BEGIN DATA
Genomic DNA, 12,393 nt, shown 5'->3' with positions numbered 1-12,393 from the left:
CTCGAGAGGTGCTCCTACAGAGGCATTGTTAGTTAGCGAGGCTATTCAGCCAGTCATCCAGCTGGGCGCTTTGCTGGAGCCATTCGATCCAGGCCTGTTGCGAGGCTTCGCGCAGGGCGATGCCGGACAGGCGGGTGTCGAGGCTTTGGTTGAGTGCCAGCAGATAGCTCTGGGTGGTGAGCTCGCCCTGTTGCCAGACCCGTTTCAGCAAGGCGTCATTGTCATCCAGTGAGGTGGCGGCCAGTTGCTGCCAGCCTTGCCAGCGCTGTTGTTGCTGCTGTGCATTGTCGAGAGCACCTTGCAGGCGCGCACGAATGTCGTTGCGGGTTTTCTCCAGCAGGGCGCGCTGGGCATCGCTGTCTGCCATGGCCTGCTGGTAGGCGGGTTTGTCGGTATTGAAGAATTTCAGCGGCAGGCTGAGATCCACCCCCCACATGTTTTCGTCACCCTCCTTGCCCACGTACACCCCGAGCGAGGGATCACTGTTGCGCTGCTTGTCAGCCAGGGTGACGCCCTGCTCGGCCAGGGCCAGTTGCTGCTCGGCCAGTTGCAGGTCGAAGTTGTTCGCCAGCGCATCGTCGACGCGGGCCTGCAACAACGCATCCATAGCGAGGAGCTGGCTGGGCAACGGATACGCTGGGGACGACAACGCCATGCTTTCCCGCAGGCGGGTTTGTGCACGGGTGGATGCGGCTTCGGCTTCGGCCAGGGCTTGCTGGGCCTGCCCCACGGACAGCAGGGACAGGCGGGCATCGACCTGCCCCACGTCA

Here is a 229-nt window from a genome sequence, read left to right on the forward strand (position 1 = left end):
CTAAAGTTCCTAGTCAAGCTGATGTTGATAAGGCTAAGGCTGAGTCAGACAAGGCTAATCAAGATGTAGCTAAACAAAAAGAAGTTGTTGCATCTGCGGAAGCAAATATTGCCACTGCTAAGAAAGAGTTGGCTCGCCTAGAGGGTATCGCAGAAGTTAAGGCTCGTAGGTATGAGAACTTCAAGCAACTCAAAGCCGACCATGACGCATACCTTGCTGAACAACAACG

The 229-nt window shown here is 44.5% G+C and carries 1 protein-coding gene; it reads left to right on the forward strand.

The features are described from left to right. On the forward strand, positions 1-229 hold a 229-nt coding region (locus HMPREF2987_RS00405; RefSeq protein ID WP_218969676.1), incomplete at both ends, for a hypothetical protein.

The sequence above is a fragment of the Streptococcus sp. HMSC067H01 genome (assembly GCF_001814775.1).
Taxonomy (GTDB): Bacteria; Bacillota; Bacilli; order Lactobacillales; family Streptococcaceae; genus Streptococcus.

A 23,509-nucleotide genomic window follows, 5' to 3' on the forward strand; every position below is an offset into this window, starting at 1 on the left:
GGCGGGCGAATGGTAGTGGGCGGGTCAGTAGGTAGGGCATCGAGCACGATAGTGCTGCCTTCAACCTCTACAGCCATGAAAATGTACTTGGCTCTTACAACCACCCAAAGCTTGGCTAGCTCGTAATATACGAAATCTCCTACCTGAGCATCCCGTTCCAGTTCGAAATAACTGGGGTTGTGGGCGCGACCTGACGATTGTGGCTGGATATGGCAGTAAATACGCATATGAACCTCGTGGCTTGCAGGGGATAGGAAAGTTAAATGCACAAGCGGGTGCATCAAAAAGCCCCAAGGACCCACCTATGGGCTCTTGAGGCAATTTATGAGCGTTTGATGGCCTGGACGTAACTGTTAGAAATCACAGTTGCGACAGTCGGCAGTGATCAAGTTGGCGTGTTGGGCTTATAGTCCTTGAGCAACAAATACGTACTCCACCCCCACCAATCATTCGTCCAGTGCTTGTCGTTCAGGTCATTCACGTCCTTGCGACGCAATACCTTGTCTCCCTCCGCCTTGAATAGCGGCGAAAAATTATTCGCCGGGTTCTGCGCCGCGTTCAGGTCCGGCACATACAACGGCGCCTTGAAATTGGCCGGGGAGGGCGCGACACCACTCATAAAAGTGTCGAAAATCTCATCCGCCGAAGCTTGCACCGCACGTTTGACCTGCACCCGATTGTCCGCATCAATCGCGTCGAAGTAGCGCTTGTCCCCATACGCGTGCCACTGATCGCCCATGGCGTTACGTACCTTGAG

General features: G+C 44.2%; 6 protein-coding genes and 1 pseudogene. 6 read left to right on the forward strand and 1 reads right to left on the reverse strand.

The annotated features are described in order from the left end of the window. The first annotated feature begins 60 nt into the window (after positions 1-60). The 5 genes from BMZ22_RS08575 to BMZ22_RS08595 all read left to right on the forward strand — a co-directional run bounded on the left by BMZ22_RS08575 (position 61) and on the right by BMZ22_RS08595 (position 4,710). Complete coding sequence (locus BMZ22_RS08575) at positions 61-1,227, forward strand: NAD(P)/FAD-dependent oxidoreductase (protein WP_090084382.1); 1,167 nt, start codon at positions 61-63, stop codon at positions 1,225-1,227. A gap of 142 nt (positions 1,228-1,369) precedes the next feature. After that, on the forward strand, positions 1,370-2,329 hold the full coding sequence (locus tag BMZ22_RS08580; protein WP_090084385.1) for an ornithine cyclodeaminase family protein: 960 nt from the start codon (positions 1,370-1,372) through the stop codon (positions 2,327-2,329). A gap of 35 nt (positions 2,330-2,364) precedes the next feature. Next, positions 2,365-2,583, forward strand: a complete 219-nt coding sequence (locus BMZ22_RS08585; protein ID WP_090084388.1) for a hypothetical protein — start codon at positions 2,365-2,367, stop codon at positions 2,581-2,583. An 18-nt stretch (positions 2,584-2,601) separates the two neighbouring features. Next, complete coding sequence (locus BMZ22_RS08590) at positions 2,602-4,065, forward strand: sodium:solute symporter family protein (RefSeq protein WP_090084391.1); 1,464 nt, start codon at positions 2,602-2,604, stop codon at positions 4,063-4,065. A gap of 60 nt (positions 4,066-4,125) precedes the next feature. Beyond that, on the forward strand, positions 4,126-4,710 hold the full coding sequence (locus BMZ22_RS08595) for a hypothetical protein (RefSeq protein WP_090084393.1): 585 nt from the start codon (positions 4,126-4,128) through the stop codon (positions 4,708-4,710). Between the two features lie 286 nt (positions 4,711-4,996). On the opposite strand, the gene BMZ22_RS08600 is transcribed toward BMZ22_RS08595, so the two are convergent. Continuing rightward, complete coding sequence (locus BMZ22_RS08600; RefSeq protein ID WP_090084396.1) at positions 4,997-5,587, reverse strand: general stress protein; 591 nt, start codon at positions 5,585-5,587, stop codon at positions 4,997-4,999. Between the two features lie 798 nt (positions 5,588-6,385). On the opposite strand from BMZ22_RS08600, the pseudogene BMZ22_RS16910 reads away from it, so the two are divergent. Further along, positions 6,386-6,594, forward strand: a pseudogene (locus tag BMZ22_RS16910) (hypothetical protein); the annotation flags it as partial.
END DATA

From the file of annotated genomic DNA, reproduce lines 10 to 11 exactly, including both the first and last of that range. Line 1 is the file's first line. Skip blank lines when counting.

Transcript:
GGCGGGCGAATGGTAGTGGGCGGGTCAGTAGGTAGGGCATCGAGCACGATAGTGCTGCCTTCAACCTCTACAGCCATGAAAATGTACTTGGCTCTTACAACCACCCAAAGCTTGGCTAGCTCGTAATATACGAAATCTCCTACCTGAGCATCCCGTTCCAGTTCGAAATAACTGGGGTTGTGGGCGCGACCTGACGATTGTGGCTGGATATGGCAGTAAATACGCATATGAACCTCGTGGCTTGCAGGGGATAGGAAAGTTAAATGCACAAGCGGGTGCATCAAAAAGCCCCAAGGACCCACCTATGGGCTCTTGAGGCAATTTATGAGCGTTTGATGGCCTGGACGTAACTGTTAGAAATCACAGTTGCGACAGTCGGCAGTGATCAAGTTGGCGTGTTGGGCTTATAGTCCTTGAGCAACAAATACGTACTCCACCCCCACCAATCATTCGTCCAGTGCTTGTCGTTCAGGTCATTCACGTCCTTGCGACGCAATACCTTGTCTCCCTCCGCCTTGAATAGCGGCGAAAAATTATTCGCCGGGTTCTGCGCCGCGTTCAGGTCCGGCACATACAACGGCGCCTTGAAATTGGCCGGGGAGGGCGCGACACCACTCATAAAAGTGTCGAAAATCTCATCCGCCGAAGCTTGCACCGCACGTTTGACCTGCACCCGATTGTCCGCATCAATCGCGTCGAAGTAGCGCTTGTCCCCATACGCGTGCCACTGATCGCCCATGGCGTTACGTACCTTGAG

General features: G+C 44.2%; 6 protein-coding genes and 1 pseudogene. 6 read left to right on the forward strand and 1 reads right to left on the reverse strand.